For the third spring in a row, investors are concerned about the chances of a springtime slowdown stalling the U.S. economy.

While optimism brimmed about the strength and sustainability of the recovery just a few months ago, a number of closely-watched gauges have reignited economic jitters in recent weeks, especially on the labor front.

The timing of these latest slowdown concerns begs the question: What is it about this time of the year that bedevils the economy year after year?

Despite the familiar timing, the annual economic jitters appear to be little more than a twist of fate caused by one-time events at home and abroad.

“I think it’s just been a coincidence that it’s happened this time of the year for three years in a row,” said Gus Faucher, senior macro economist at PNC Bank (PNC).

Springtime Déjà Vu

For example, last year few could have predicted two of the main negative economic drivers: the catastrophic earthquake and tsunami in Japan in March that disrupted global supply chains and the Arab Spring uprising in the Middle East that fueled a rise in energy prices.

Hurt by these geopolitical events, U.S. gross domestic product growth tumbled to just 0.4% in the first quarter of 2011, compared with 2.3% in the fourth quarter of 2010. GDP remained sluggish in the second quarter, rising just 1.3%, and the S&P 500 retreated 8.2% in May amid a five-month slump that erased 19.4% of its value.

In 2010, economists and investors alike were caught off guard by the now-tiresome European sovereign debt crisis that began unraveling in Greece that year. GDP fell to 2.5% in the third quarter of that year, down from 3.8% in the second. 

Today, the U.S. economy appears to be suffering from a more muted slowdown (for now, at least) caused by an earlier spike in crude oil prices that has since fizzled and by Europe’s apparent double-dip recession.

Slowdown fears first emerged on April 6 when the Labor Department disclosed a March jobs report dud. That report showed the U.S. added just 121,000 jobs in March, 41% lower than economists had forecasted and less than half of the prior three-month average of 245,000.

Since then, a number of other indicators have also set off some alarm bells, including a weaker-than-expected March durable goods report, a meager 2.2% rise in first-quarter GDP and an increase in initial jobless claims above the 380,000 level. On Monday, the Chicago Purchasing Management Index tumbled to 56.2 in April -- the weakest expansion level since November 2009.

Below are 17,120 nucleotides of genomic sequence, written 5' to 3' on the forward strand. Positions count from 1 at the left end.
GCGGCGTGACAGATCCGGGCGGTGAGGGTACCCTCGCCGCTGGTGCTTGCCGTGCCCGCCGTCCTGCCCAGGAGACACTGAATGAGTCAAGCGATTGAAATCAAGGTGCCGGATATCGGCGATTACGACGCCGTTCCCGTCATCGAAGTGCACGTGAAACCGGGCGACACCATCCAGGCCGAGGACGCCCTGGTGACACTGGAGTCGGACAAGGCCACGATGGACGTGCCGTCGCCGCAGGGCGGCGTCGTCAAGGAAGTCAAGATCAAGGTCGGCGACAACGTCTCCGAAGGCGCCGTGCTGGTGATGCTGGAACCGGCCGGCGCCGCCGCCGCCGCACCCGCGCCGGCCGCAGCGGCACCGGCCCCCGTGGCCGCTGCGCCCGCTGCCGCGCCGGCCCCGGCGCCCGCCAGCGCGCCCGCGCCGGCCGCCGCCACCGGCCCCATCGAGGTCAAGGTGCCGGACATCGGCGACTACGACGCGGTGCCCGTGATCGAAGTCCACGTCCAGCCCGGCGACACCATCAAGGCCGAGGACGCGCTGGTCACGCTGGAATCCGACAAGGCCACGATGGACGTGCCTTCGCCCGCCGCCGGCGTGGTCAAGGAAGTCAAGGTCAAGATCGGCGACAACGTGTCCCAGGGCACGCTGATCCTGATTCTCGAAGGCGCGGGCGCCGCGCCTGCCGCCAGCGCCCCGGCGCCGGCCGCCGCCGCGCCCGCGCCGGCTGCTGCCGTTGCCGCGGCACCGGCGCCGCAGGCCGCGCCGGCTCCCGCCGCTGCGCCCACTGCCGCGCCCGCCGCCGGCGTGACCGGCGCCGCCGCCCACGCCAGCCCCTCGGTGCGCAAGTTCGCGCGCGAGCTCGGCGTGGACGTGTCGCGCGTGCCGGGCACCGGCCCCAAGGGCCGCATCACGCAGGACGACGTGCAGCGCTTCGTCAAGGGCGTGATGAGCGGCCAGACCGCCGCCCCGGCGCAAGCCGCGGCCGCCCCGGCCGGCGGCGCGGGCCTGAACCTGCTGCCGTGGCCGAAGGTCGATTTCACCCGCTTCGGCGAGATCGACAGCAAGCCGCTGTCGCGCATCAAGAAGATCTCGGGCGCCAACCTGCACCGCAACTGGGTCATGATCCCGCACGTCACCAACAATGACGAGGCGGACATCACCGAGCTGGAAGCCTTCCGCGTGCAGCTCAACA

Hit by these slowdown concerns, the Dow Jones Industrial Average is in jeopardy of ending its six-month winning streak on Monday if it closes below 13212.04.

“GDP growth has had a glancing blow with recession but basically we’ve limped along,” said Jeff Kleintop, chief market strategist at LPL Financial. “Maybe we can begin to get used to this two step forwards, one step backwards [pattern], but I don’t think so.”

Blame the Fed?

While some say the timing behind the slowdowns are a mere coincidence, Kleintop believes it can be traced back to the expiration of emergency programs conducted by the Federal Reserve.

“I think there is a Fed stimulus pattern to this or at least a psychological pattern driven by the Fed,” said Kleintop.

QE1, or the first version of the Fed’s bond-buying operation, expired in March 2010 just before U.S. markets peaked and began to decline. That slowdown prompted QE2 to be hinted at in August 2010, but that program’s scheduled expiration at the end of June 2011 caused weakness in the markets and economy earlier, Kleintop said.

Likewise, the economy and market could now be reflecting the June scheduled end of Operation Twist, which is the Fed’s reweighting of its $2.9 trillion balance sheet.

Faucher said it’s “plausible” these monetary policy concerns have impacted growth and certainly the markets. “Markets are forward looking so they’d be anticipating the end of those events before they actually happen,” he said.

However, Faucher believes the outside events like the Japan disaster and Europe’s debt mess are larger contributors to the economic slowdowns.

Will Economy Persevere?

Regardless of the cause, investors are now debating whether or not the U.S. economy will be able to muddle through this spring’s environment.

“This year I do think we’re going to be more resilient going into the second quarter,” said Russell Price, senior economist at Ameriprise Financial (AMP). “Housing now has seemed to stabilize, in my opinion. Now that the value of their homes seems to be stabilizing I think we’re going to see a little more resilient consumer.”

Despite hopes that housing has bottomed, U.S. home prices in 20 metro areas slumped by a steeper-than-expected 0.8% in February, according to last week’s S&P/Case-Shiller report.

Price also said some of the disappointing economic gauges in recent weeks may have been fueled by the unseasonably warm weather late in the winter that pulled demand ahead.

“We’ve had a little bit weaker growth but it’s too early now to say we’re in the same situation as 2011 and 2010,” said Faucher. “The fundamentals continue to improve so we’re going to be better able to get through these types of things now. Factors that might have been a drag a year ago are going to be less of a drag now.”

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